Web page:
Trump won in 2016 by depressing and suppressing our voters. How do we withstand the messages aimed at keeping us divided, angry, mistrusting, depressed, and away from the polls on election day 2020? By whatever means necessary. I have no insight into that psychology.

But here’s the point: We need to turn Trump’s bespoke voter-discouragement strategy into a social media firehouse pointed right back at Trump voters. Not with lies or distortions, mind you, but with the same — perfectly legal at the moment — micro-targeting techniques that worked for him last time.

In other words: MICROTARGET THE TEA-TOTAL FUCK OUT OF TRUMP VOTERS WITH NONSTOP VOTER-DISCOURAGEMENT MESSAGES. It’s not enough to defend against Surkov’s chaos. We have to take the fight to the enemy.

Why? Because Trump’s GOP is a minority of the electorate, so they need every single one of these people to show up the polls. We don’t need them to vote with us. We just need a few more of them to stay home. And yes, negative politics are distasteful, but when it comes to Trump, there’s no need to tart up the truth.

So let’s pester conservative women with Facebook reminders about the President’s history of rape, sexual assault, adultery, and sexism. Pound the 30 percent of the Hispanic population that votes Republican with pictures of immigrant brown kids in cages. Put white evangelical criticism of Trump in front of white evangelical Christians who haven’t seen those words repeated on Fox News. Remind those mythical “moderate free-market fiscal conservatives” about Trump’s trade wars and budget deficits.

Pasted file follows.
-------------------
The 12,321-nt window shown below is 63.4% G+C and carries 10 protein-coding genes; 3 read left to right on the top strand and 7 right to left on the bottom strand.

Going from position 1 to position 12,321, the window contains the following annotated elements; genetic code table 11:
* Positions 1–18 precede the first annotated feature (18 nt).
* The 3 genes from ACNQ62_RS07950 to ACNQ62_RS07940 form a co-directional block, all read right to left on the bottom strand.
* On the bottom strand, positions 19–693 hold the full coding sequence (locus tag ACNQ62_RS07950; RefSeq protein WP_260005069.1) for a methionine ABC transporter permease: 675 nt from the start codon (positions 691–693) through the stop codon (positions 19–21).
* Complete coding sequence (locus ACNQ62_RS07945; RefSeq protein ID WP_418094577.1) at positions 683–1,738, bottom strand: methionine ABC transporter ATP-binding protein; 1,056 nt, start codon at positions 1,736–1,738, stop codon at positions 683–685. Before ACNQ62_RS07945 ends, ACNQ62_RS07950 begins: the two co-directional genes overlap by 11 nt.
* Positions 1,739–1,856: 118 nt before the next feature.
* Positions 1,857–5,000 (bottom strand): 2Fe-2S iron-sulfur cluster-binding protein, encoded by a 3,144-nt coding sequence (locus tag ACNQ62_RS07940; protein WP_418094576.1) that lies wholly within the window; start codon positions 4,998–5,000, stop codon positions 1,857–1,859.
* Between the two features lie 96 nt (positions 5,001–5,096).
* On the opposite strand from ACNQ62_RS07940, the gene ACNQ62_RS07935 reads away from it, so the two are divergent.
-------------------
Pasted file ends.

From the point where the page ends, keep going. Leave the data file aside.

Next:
Don’t appeal to them. Depress the fuck out of them! Make them feel bad about voting for him last time.

What about the stunts they’ll pull, like sending troops to the border in 2018? I suppose I’m moderately less concerned about this than others. There are public opinion risks involved in Trump’s abuses of power — remember, American voters didn’t grow up in an overtly hypernormal Soviet system. There may yet be limits to our cognitive dissonance.

Surkov would counsel Trump to distort our reality so that no one is sure what’s true, and Fox is all on board for that. But here’s the truth, and it won’t change: They can’t win without cheating, because we outnumber them by millions.

Which means they’re going to cheat. Plain and simple. Plan accordingly.

We can still beat them, of course — but it might not be pretty. So get your mind right, y’all. Shit is about to get weird.